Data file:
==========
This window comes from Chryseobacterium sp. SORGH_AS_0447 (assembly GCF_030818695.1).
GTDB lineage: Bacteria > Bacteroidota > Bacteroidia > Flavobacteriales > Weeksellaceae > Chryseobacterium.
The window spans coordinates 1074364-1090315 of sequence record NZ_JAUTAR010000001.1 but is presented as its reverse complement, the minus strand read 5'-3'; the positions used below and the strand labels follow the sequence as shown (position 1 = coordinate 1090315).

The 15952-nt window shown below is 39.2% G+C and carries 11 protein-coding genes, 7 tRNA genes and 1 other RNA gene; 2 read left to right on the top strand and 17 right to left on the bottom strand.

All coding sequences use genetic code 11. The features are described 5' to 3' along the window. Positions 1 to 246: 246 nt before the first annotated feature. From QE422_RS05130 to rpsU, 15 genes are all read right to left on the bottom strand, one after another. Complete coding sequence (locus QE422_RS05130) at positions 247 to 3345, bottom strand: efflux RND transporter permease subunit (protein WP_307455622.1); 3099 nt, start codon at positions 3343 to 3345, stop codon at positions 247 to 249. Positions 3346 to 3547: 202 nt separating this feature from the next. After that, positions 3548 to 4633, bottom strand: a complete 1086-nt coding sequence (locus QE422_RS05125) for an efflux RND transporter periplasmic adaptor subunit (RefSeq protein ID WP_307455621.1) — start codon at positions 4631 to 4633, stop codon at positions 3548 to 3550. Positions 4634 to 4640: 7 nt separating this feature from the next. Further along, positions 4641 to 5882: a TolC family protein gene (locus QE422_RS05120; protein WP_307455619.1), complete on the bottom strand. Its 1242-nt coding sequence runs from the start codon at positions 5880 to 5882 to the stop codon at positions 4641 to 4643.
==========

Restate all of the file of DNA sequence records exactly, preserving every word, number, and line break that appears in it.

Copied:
This window comes from Chryseobacterium sp. SORGH_AS_0447 (assembly GCF_030818695.1).
GTDB lineage: Bacteria > Bacteroidota > Bacteroidia > Flavobacteriales > Weeksellaceae > Chryseobacterium.
The window spans coordinates 1074364-1090315 of sequence record NZ_JAUTAR010000001.1 but is presented as its reverse complement, the minus strand read 5'-3'; the positions used below and the strand labels follow the sequence as shown (position 1 = coordinate 1090315).

The 15952-nt window shown below is 39.2% G+C and carries 11 protein-coding genes, 7 tRNA genes and 1 other RNA gene; 2 read left to right on the top strand and 17 right to left on the bottom strand.

All coding sequences use genetic code 11. The features are described 5' to 3' along the window. Positions 1 to 246: 246 nt before the first annotated feature. From QE422_RS05130 to rpsU, 15 genes are all read right to left on the bottom strand, one after another. Complete coding sequence (locus QE422_RS05130) at positions 247 to 3345, bottom strand: efflux RND transporter permease subunit (protein WP_307455622.1); 3099 nt, start codon at positions 3343 to 3345, stop codon at positions 247 to 249. Positions 3346 to 3547: 202 nt separating this feature from the next. After that, positions 3548 to 4633, bottom strand: a complete 1086-nt coding sequence (locus QE422_RS05125) for an efflux RND transporter periplasmic adaptor subunit (RefSeq protein ID WP_307455621.1) — start codon at positions 4631 to 4633, stop codon at positions 3548 to 3550. Positions 4634 to 4640: 7 nt separating this feature from the next. Further along, positions 4641 to 5882: a TolC family protein gene (locus QE422_RS05120; protein WP_307455619.1), complete on the bottom strand. Its 1242-nt coding sequence runs from the start codon at positions 5880 to 5882 to the stop codon at positions 4641 to 4643.